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Louisiana bluesman Robert Finley

The music business is a young person's game. Ask a 30-year-old who's been touring across the country in a van with four other people or recording for days on end and they might tell you they're getting to old for this.

But the past year has been a banner one for Southern artists over the age of 60 releasing fresh material and taking it out on the road. But we're not talking about the ones with a fleet of chartered buses and 30-item snack lists on their rider. These senior citizens are so dedicated to their sound that they couldn't retire if they tried, although some of them have tried.

In October, Muscle Shoals fixture Donnie Fritts, Kris Kristofferson's keyboardist for over 25 years, put out his second solo album Oh My Goodness at the age of 73 to critical acclaim from NPR and Rolling Stone, even going on tour in Europe. And just this past spring, William Bell, a hitmaker for Memphis-based Stax Records (Otis Redding, Al Green, Sam and Dave) who wrote songs like "You Don't Miss Your Water (Until Your Well Runs Dry)" and "Born Under a Bad Sign," released his first album This is Where I Live in over 10 years at 77-years-old.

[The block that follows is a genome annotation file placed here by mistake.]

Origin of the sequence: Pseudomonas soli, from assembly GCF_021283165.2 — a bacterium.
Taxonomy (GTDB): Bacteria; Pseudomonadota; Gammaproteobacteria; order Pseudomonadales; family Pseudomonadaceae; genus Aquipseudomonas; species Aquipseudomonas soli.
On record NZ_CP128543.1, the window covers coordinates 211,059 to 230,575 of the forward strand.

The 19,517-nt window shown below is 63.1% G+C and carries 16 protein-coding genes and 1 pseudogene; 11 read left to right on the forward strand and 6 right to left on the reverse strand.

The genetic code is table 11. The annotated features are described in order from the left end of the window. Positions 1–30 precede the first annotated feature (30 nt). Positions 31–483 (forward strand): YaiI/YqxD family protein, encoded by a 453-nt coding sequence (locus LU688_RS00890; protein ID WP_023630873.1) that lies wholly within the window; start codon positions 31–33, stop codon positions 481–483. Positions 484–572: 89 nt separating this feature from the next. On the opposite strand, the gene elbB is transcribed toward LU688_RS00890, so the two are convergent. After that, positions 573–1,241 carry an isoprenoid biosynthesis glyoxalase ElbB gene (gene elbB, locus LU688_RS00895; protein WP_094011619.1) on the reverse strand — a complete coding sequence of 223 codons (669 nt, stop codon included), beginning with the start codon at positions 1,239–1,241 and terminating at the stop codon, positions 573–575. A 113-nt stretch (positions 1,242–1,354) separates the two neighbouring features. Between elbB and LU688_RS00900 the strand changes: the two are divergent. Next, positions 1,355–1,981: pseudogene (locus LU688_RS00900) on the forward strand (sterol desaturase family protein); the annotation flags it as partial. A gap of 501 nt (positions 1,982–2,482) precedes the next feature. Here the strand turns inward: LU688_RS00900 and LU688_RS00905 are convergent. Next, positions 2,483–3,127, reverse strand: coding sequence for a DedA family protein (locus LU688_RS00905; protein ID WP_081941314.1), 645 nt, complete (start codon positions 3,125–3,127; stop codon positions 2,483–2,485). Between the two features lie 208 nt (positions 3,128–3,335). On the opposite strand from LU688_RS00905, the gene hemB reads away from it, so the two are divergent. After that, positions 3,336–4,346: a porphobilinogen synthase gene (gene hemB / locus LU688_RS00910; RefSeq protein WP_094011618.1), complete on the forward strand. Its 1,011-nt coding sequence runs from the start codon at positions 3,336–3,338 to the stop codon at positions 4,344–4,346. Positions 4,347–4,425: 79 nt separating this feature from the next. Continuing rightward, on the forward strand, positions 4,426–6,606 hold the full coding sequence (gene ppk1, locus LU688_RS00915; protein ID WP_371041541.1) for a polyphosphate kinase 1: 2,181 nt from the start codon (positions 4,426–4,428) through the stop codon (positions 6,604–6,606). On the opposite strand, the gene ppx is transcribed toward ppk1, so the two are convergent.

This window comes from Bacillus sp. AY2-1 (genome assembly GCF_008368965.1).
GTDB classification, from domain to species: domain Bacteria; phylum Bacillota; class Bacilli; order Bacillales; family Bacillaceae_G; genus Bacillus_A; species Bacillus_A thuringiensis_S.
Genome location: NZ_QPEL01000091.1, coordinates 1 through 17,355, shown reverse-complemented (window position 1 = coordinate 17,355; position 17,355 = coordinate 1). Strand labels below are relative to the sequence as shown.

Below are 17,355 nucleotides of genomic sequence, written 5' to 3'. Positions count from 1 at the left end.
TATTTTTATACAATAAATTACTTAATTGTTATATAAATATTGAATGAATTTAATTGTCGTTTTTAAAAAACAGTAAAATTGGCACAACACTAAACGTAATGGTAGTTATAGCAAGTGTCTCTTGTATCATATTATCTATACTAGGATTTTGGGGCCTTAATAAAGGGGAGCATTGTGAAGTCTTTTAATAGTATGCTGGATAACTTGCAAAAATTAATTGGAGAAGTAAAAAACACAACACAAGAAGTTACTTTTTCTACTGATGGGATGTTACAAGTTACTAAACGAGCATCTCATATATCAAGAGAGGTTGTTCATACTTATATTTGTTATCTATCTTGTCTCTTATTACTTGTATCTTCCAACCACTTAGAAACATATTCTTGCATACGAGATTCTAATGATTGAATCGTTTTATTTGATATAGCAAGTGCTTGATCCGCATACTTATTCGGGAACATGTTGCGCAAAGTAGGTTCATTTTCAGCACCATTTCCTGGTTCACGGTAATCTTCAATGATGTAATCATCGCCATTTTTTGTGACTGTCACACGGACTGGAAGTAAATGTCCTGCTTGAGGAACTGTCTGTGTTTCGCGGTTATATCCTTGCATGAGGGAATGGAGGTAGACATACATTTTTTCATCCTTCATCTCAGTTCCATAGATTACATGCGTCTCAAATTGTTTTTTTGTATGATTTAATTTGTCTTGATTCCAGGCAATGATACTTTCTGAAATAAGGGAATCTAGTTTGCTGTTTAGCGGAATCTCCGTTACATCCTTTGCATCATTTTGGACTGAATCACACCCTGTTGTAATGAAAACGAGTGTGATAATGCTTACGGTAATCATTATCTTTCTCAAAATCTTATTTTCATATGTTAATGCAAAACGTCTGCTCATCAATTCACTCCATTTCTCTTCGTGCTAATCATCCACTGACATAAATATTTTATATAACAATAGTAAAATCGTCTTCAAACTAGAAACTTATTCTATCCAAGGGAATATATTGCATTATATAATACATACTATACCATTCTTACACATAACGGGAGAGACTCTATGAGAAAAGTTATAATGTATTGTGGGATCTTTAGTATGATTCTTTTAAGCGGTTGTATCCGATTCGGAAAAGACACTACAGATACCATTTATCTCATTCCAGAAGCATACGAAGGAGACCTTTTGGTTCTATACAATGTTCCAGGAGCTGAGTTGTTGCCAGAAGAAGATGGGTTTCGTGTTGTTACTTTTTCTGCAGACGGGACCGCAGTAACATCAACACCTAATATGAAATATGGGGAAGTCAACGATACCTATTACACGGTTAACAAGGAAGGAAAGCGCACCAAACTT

Now we're premiering tracks from two Louisiana-born artists who are just too legit to quit: Robert Finley and Bobby Rush.

When he was 11-years-old, Robert Finley took the money his dad gave him for a pair of shoes and bought a guitar instead. Since then, Finley has been playing for any crowd he could find, even his fellow soldiers while he was stationed in Germany with the army. After playing with the Music Maker Blues Revue, a powerhouse back up band, Finley recently signed to the Oxford, Mississippi-based label Big Legal Mess, and is releasing his debut album at 63-years-old. "Here I am at my age, just now fulfilling my childhood dream," says Finley. "It's like the song says, ‘Age Don't Mean a Thing.' See, you've got to hold to your dream; don't ever let somebody tell you what you can't do." Although Finley has lost most of his sight recently, he is receiving aid from the Music Maker Relief Foundation so he can continue to play shows. Age Don't Mean a Thing will be out September 30th.

Known as the King of the Chitlin' Circuit, bluesman Bobby Rush's first hit came with his song "Chicken Heads" in 1971. Now he's back at the age of 83 with a new album Porcupine Meat. Rush comes by his title as King honest. He maintains a more grueling tour schedule than musicians half his age, heading out on the road 200 days of the year. Rush spent must of his career sitting in with legends like Howlin' Wolf, Muddy Waters, and Jimmy Reed, but relocated to Jackson, Mississippi in the 1980s, partly because of the weather and partly so he could continue to tour in nearby cities. Soon after he met Grammy-award winning producer Scott Billington who helped Rush record Porcupine Meat in New Orleans. This time, Billington helped him get down to basics, eliminating synthesizers and refining tracks from loose jam sessions. The album comes out on September 16th.